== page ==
No. Apart from the simple fact that this initiative has Sizemore's name attached to it (which, as far as I'm concerned, is reason enough to vote no), I dislike the idea of some unnamed entity evaluating teacher performance. Were this initiative to pass, how long would it be before things like a teacher's political views or religion be considered when evaluating teacher performance? Besides, my parents were both teachers, I have at least one good friend that is a teacher, and I've dated a teacher; I can tell you they work hard.

  • 63: Exempts specified property owners from building permit requirements for improvements valued at/under 35,000 dollars.

    No. This is Sizemore's attempt to seem like an everyman. Even as he works to starve government for revenue, making it harder to fund fire departments and other services, he would make the need for these services greater by disposing of safety inspections of new construction. What an ass!

  • 64: Penalizes person, entity for using funds collected with "public resource" (defined) for "political purpose" (defined).

    No. This is Sizemore's union-busting measure. He puts one out every election cycle.
Mannix measures

Like Sizemore, Kevin Mannix is one of those unsavory political figures in Oregon that most people wish would just go away. Mannix has more of an ideological bent to him: he's an authoritarian, fixated on punishing people. (One wonders what his childhood was like, eh? Was Daddy mean to you, Kevin?)

Anything Mannix puts up gets a "no" vote from me, simply because it is from Mannix. But the measures are usually so odious that they stink even without that repulsive association.
  • 61: Creates mandatory minimum prison sentences for certain theft, identity theft, forgery, drug, and burglary crimes.

    No. This measure follows in the not-so-grand tradition of "3 strikes and you're out" legislation: it ties judges' hands, and focuses exclusively on punishment; nothing for prevention. With more than 2.3 million people behind bars in the United States, hadn't we ought to try to figure out some alternative to putting people in prison?

  • 62: Allocates 15% of lottery proceeds to public safety fund for crime prevention, investigation, prosecution.

    No. Tax the poor, via the lottery, then use the money to prosecute them. When the lottery was first introduced to Oregon, its revenues were to be specifically used to fund public education. Now, greedy pigs like Mannix see a big pot of money that they are just dying to get their hands on.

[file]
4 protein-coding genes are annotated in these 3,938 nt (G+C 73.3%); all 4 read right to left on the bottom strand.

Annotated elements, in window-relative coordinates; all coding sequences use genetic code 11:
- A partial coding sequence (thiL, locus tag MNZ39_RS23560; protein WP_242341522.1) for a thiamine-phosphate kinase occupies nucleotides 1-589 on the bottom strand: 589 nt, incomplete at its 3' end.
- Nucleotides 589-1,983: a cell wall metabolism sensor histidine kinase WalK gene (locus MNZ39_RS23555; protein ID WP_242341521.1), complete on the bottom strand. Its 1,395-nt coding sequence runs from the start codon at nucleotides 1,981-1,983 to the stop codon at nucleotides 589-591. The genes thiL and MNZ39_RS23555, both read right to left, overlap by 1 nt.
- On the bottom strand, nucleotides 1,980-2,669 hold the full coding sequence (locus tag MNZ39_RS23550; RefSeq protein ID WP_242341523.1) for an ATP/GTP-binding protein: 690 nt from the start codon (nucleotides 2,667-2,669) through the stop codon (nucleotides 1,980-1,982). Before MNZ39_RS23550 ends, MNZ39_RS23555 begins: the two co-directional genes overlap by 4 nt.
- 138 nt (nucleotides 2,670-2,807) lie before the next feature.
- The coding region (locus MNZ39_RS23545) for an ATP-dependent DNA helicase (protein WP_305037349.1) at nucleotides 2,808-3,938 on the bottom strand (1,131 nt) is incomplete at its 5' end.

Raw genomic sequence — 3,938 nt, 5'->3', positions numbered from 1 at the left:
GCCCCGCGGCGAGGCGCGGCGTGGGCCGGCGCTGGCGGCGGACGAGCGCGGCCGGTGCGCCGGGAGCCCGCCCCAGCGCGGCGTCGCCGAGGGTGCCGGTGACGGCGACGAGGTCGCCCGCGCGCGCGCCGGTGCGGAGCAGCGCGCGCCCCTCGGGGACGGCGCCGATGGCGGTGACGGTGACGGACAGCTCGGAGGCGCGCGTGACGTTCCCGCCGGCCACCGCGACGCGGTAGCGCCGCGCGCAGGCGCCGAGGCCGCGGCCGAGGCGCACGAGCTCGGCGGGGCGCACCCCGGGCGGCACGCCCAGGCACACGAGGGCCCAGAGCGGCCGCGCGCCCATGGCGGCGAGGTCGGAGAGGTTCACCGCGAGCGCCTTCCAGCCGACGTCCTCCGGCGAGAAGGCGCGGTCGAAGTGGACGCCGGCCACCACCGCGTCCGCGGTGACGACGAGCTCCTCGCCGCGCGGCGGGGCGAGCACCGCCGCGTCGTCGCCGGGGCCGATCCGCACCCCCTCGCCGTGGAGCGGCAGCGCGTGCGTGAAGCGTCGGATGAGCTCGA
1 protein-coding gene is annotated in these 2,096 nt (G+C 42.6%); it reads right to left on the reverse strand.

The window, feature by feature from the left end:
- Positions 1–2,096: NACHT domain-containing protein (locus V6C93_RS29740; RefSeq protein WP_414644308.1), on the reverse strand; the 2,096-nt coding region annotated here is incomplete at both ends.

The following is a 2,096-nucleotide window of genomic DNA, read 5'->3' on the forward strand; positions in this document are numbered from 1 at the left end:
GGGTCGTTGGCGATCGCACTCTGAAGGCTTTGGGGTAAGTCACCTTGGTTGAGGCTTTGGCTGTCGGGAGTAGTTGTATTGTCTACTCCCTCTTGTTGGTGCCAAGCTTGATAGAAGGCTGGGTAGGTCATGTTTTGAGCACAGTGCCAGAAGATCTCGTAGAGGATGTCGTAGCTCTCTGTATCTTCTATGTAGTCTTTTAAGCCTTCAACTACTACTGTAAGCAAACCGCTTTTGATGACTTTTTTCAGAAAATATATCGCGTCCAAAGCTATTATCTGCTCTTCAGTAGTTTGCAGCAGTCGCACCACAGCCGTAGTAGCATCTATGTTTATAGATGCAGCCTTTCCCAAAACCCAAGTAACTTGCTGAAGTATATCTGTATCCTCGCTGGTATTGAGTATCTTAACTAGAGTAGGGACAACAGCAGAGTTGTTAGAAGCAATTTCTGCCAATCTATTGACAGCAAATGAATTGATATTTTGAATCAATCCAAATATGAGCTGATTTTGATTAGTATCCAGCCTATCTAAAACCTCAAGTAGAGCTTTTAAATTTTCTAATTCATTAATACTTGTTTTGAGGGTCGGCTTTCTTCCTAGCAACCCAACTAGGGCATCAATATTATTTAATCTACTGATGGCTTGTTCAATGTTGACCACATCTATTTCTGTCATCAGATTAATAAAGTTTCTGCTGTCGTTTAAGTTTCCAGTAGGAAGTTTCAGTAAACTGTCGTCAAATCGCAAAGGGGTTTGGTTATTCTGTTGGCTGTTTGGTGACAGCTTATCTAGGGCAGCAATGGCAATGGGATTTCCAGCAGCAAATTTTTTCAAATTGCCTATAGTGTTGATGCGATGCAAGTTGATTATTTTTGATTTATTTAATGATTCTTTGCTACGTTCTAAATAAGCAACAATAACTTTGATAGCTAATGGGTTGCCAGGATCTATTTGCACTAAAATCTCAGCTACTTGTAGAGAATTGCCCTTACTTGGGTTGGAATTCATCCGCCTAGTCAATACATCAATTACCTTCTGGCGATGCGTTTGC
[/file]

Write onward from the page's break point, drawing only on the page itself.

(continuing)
Metro
  • 26-96 Bonds to protect animal health and safety; conserve, recycle water.

    Yes. This measure provides funds for much needed renovations at the Oregon Zoo, and will save an estimated 11 million gallons of water every year by upgrading Portland's levy system.

Portland Community College
  • 26-95 Portland Community College bonds to update, expand local educational facilities.

    Yes. This is the kind of thing we should be spending money on.
City of Portland
  • 26-94 Renew Five-year levy for Children's Investment Fund.

    Yes. Again, I'll spend money to invest in programs to make kids ready for school any day. Beats the hell out of bailing out Wall Street.
Two weeks until the Big Day...let's see what happens...

4 comments:

PapaK said...

Both our ballots are in already. Catcher enjoyed putting them in the box. Though he has had no other exposure to the election process. And, at age two, I think that's appropriate.

He was playing with Cath's ballot at home, and he tossed it away. I laughed and asked him if that's what he thought about the way Mama voted. The last two days he has said to me out of nowhere, "Do you remember when I dropped Mama's vote?" And he then laughs. Alas, he's always pushing a good joke too long.

I agree with most of your recommendations. You'll have to guess where we diverge, though. Ah, OK, I did vote for Kroger, and I voted yes on 65. The third party arguments didn't sway me. I think we need to change the process, and that this is a fair first step, even if it's not ideal. And, quite frankly, it gives an enterprising third party a chance to get a legitimate candidate into the final two in some races. Get a name out there, and on a ballot with many primary candidates, the top two may not actually garner that many votes. Anyway, as the system is set up now, I see little real value in any of the current third parties. Just my two cents.

Cheers!

Pete Forsyth said...

Interesting that you support Measure 57, but not John Kroger. I think M57 is pretty close to the core of how he wants to address criminal justice. I'm supporting both.

I am supporting Measure 65, primarily because it restores the ability to vote in significant elections to non-affiliated voters, and members of the party that's in the minority in a given districts. In lots of places, that adds up to a majority of voters -- who get no opportunity to influence their state legislative races in a meaningful way. See the Ballot Freedom Project web site fore more details...

By the way, I think we have a common friend, Blue. Tell her I said hi if you think of it!

sponge888 said...

Go Andre! I think that he'd excel in the position!

PapaK said...

Both our ballots are in already. Catcher enjoyed putting them in the box. Though he has had no other exposure to the election process. And, at age two, I think that's appropriate.

He was playing with Cath's ballot at home, and he tossed it away. I laughed and asked him if that's what he thought about the way Mama voted. The last two days he has said to me out of nowhere, "Do you remember when I dropped Mama's vote?" And he then laughs. Alas, he's always pushing a good joke too long.

I agree with most of your recommendations. You'll have to guess where we diverge, though. Ah, OK, I did vote for Kroger, and I voted yes on 65. The third party arguments didn't sway me. I think we need to change the process, and that this is a fair first step, even if it's not ideal. And, quite frankly, it gives an enterprising third party a chance to get a legitimate candidate into the final two in some races. Get a name out there, and on a ballot with many primary candidates, the top two may not actually garner that many votes. Anyway, as the system is set up now, I see little real value in any of the current third parties. Just my two cents.

Cheers!